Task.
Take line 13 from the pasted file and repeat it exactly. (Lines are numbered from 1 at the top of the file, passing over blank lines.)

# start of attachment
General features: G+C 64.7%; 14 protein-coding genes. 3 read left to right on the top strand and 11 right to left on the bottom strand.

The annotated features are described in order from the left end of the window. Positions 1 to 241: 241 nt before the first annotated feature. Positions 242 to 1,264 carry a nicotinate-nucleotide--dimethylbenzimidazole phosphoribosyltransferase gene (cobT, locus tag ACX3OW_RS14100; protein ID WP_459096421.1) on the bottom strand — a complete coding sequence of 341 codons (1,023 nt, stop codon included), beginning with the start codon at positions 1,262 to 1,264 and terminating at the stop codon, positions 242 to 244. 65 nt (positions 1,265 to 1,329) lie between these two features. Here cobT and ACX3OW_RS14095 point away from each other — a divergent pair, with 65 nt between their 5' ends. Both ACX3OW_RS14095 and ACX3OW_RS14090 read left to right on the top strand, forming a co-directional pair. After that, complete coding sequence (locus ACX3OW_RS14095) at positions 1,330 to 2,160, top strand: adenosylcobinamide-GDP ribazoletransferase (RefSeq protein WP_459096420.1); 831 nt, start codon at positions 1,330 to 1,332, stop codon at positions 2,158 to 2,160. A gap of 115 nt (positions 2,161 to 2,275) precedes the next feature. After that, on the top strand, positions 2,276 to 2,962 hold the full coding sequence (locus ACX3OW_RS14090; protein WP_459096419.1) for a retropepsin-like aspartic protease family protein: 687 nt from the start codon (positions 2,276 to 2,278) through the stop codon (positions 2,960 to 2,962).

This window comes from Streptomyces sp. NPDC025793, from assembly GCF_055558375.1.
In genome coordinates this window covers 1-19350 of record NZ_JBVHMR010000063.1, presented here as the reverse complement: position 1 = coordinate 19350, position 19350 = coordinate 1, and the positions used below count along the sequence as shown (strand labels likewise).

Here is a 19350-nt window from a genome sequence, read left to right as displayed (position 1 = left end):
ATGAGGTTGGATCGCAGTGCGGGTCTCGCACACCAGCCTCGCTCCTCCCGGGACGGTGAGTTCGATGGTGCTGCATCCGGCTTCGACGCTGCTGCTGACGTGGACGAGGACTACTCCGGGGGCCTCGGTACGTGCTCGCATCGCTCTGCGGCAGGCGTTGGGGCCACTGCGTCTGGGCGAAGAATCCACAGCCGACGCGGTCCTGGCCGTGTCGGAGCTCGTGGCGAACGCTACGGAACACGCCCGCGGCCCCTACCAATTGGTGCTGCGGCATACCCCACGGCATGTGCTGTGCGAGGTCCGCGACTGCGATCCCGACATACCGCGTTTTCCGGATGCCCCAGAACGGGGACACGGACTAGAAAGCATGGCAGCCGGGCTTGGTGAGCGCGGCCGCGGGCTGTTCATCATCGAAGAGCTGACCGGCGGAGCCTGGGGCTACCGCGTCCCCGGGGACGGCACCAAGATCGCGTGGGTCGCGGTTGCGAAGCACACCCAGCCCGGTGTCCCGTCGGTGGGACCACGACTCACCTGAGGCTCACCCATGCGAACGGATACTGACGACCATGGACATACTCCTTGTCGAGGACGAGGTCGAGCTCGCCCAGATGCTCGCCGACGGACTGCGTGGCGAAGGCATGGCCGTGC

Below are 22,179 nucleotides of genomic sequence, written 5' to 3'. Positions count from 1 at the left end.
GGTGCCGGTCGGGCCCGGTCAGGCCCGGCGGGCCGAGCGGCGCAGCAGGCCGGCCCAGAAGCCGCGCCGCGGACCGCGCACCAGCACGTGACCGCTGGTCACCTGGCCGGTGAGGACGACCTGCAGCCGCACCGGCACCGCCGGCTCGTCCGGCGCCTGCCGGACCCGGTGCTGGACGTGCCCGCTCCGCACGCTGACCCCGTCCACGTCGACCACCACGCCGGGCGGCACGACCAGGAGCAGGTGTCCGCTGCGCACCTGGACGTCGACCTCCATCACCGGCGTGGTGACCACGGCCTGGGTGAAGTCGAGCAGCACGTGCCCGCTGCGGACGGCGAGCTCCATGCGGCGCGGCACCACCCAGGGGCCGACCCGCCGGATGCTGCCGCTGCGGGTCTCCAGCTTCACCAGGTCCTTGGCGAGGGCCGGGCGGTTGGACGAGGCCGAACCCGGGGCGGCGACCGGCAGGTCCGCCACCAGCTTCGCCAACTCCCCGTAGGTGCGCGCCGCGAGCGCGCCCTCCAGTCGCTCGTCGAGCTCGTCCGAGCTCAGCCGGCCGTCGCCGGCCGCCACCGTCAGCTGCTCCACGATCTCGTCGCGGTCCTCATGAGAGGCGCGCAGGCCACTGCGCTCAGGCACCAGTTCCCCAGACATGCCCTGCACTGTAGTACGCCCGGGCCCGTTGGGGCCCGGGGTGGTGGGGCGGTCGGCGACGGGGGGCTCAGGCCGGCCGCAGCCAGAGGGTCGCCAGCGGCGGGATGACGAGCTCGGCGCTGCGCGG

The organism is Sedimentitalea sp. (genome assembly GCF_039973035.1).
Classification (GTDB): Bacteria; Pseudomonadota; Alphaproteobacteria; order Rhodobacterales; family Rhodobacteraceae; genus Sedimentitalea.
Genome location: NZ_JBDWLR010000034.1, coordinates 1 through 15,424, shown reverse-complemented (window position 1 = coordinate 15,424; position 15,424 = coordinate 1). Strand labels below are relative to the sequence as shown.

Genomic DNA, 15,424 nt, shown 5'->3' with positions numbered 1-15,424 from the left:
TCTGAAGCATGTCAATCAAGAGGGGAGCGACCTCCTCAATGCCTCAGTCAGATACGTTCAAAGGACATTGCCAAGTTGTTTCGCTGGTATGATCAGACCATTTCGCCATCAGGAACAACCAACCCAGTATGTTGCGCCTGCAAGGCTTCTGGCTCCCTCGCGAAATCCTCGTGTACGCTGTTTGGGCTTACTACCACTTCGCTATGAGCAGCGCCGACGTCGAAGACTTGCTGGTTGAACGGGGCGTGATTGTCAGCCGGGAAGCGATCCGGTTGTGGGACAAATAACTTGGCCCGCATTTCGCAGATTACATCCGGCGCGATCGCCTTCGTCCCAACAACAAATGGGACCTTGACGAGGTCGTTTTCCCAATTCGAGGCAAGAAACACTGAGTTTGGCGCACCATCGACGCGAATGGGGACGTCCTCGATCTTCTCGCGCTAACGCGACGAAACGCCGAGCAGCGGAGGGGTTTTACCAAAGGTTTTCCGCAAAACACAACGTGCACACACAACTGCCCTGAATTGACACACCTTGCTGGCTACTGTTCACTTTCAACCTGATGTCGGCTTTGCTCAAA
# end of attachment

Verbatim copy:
TCTGAAGCATGTCAATCAAGAGGGGAGCGACCTCCTCAATGCCTCAGTCAGATACGTTCAAAGGACATTGCCAAGTTGTTTCGCTGGTATGATCAGACCATTTCGCCATCAGGAACAACCAACCCAGTATGTTGCGCCTGCAAGGCTTCTGGCTCCCTCGCGAAATCCTCGTGTACGCTGTTTGGGCTTACTACCACTTCGCTATGAGCAGCGCCGACGTCGAAGACTTGCTGGTTGAACGGGGCGTGATTGTCAGCCGGGAAGCGATCCGGTTGTGGGACAAATAACTTGGCCCGCATTTCGCAGATTACATCCGGCGCGATCGCCTTCGTCCCAACAACAAATGGGACCTTGACGAGGTCGTTTTCCCAATTCGAGGCAAGAAACACTGAGTTTGGCGCACCATCGACGCGAATGGGGACGTCCTCGATCTTCTCGCGCTAACGCGACGAAACGCCGAGCAGCGGAGGGGTTTTACCAAAGGTTTTCCGCAAAACACAACGTGCACACACAACTGCCCTGAATTGACACACCTTGCTGGCTACTGTTCACTTTCAACCTGATGTCGGCTTTGCTCAAA